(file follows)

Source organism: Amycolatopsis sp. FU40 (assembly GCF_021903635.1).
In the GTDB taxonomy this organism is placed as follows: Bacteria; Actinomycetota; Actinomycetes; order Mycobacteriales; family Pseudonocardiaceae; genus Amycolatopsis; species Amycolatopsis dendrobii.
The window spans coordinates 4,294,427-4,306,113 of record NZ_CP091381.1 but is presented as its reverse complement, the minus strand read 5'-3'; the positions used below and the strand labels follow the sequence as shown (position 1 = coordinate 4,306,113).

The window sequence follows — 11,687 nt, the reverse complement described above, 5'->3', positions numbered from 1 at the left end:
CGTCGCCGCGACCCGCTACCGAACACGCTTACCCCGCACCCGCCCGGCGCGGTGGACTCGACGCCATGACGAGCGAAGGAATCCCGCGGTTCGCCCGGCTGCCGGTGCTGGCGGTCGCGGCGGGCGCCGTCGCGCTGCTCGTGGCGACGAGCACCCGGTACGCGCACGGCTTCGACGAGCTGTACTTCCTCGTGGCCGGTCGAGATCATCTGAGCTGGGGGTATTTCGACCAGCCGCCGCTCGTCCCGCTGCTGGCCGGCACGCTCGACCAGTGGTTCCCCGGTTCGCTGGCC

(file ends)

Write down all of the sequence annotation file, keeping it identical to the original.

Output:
Source organism: Amycolatopsis sp. FU40 (assembly GCF_021903635.1).
In the GTDB taxonomy this organism is placed as follows: Bacteria; Actinomycetota; Actinomycetes; order Mycobacteriales; family Pseudonocardiaceae; genus Amycolatopsis; species Amycolatopsis dendrobii.
The window spans coordinates 4,294,427-4,306,113 of record NZ_CP091381.1 but is presented as its reverse complement, the minus strand read 5'-3'; the positions used below and the strand labels follow the sequence as shown (position 1 = coordinate 4,306,113).

The window sequence follows — 11,687 nt, the reverse complement described above, 5'->3', positions numbered from 1 at the left end:
CGTCGCCGCGACCCGCTACCGAACACGCTTACCCCGCACCCGCCCGGCGCGGTGGACTCGACGCCATGACGAGCGAAGGAATCCCGCGGTTCGCCCGGCTGCCGGTGCTGGCGGTCGCGGCGGGCGCCGTCGCGCTGCTCGTGGCGACGAGCACCCGGTACGCGCACGGCTTCGACGAGCTGTACTTCCTCGTGGCCGGTCGAGATCATCTGAGCTGGGGGTATTTCGACCAGCCGCCGCTCGTCCCGCTGCTGGCCGGCACGCTCGACCAGTGGTTCCCCGGTTCGCTGGCC